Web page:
During the autumn of 2017 the #metoo movement started in the USA and quickly spread across the whole world. This was a unique historical happening in which women, non-binary and transgender people joined together in a structured way to tell about their experiences of sexual harassment and sexual violence. The stories from the movement’s messages show that there is still a lot to be done to prevent and fight against sexual harassment and sexual violence in both workplaces and society at large.
The artist Isa Tengblad on stage during the #metoo-manifestation at Sergels torg in Stockholm on 22nd October 2017. Photographer: Hans Christiansson

Tarana Burke

It all started in 2006 when the American civil rights activist Tarana Burke started a non-profit organisation, Just be inc, to support black girls and women who had been exposed to sexual harassment and assault. Burke coined the term “Me too” to support those affected and show that they are not alone in their experiences.

When the story of how film producer Harvey Weinstein had been harassing women for years was exposed in October 2017, the term “Me too” became common currency. The actor Alyssa Milano set the ball rolling when she encouraged everyone to use the hashtag #metoo to tell about their experiences of sexual harassment in social media.

Tarana Burke’s “Me too” is a platform for survivors of sexual assault, while the hashtag #metoo is used in a wider context. However, both are clearly connected to exposure to sex related violence. The abuse covers everything from sexual harassment to deadly, gender-based violence.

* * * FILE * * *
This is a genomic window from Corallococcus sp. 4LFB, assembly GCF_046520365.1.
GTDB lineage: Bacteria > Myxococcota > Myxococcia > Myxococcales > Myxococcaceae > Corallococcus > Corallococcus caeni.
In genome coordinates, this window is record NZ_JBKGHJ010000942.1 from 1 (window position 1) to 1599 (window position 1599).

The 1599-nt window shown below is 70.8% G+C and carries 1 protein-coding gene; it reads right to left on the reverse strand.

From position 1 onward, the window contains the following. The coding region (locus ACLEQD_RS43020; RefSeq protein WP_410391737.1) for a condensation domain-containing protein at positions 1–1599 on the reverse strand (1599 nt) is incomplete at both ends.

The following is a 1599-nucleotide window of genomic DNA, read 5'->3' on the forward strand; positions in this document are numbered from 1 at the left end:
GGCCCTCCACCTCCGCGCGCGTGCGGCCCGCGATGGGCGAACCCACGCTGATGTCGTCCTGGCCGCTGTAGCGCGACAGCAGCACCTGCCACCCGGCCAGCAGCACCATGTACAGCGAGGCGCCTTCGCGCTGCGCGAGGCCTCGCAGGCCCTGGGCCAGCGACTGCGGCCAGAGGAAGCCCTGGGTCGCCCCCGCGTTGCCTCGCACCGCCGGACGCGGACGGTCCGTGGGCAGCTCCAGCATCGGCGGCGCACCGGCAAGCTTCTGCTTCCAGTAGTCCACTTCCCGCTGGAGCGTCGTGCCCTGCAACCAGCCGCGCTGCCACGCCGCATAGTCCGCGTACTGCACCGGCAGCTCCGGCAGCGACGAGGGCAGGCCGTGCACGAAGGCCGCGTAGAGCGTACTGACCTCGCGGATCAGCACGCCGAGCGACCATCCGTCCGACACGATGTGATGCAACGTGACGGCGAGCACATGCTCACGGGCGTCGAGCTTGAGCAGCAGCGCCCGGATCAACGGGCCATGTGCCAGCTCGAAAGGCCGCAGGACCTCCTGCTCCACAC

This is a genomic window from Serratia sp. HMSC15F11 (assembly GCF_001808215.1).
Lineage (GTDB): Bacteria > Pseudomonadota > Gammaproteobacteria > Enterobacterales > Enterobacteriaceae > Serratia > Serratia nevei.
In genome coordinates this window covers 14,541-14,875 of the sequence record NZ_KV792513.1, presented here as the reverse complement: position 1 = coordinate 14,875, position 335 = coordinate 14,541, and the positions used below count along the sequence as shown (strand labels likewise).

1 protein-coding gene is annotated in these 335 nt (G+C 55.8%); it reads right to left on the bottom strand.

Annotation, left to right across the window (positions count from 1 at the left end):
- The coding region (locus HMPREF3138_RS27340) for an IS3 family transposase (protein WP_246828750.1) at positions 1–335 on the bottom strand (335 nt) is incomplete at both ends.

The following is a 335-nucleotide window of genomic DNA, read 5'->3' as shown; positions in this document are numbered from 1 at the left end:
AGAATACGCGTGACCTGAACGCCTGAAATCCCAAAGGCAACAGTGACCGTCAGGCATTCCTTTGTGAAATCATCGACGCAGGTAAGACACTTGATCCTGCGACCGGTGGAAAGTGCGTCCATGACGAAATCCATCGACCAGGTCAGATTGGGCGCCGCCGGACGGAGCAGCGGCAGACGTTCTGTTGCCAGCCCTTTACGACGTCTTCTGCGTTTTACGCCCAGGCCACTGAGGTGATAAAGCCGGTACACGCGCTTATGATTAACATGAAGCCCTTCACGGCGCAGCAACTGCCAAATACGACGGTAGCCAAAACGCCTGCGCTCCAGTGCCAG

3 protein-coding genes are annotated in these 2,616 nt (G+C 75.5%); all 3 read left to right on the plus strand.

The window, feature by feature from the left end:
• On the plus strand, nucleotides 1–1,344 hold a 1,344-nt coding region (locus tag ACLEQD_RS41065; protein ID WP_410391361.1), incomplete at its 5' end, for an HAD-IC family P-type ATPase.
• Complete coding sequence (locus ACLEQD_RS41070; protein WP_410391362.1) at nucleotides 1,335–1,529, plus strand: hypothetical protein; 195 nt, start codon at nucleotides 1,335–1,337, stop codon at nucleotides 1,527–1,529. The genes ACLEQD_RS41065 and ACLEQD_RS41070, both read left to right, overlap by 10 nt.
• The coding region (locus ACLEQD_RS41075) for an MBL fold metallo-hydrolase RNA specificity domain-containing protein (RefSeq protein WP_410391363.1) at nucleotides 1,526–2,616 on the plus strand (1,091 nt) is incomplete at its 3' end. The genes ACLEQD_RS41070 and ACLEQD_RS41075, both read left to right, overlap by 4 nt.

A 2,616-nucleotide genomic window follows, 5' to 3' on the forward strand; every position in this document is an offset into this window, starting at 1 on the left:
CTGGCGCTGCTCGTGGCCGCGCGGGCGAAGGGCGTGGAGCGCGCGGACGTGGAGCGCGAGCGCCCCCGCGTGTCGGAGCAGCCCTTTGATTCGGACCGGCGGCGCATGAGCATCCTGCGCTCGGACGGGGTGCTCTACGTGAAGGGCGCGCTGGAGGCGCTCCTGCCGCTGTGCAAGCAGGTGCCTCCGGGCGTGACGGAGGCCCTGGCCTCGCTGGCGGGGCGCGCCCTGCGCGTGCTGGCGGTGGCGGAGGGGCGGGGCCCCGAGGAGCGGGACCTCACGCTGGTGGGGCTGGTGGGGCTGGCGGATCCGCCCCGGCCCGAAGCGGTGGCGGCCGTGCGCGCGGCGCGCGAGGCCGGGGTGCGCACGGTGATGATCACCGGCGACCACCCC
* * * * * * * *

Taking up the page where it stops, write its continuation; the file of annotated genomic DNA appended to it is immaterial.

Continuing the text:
If you want more information about the #metoo movement in Sweden, suggestions for action and contact information for the movement’s coordinators, go to metoouppropen.se (opens in a new window).

#metoo in Sweden

In Sweden, women in the theatre and film industry were the first to launch the joint hashtag #tystnadtagning (silent shoot). This bore witness to sexual harassment, violation, vulnerability and systematic silencing. #metoo grew quickly in Sweden with many different industries becoming involved. Later hashtags were initiated by groups of women, non-binary, transgender people and children and youths not connected to a specific industry sector, such as  #intedinhora (not your whore), #underytan (below the surface), #slutvillkorat (final condition) and #tystiklassen (silence in class).

As a consequence of the #metoo movement, in summer 2018 the government gave specific assignments to authorities and CSOs. This was to make the work to discover, address, prevent and raise awareness of sexual harassment widely spread.

Based on the government assignment to train and inform social services and other closely related activities, the Swedish Gender Equality Agency has created five short films about the  #metoo-movement. The purpose of the films is to highlight the needs that the movement has drawn attention to.

Last updated: 11:14 - 22 Nov, 2019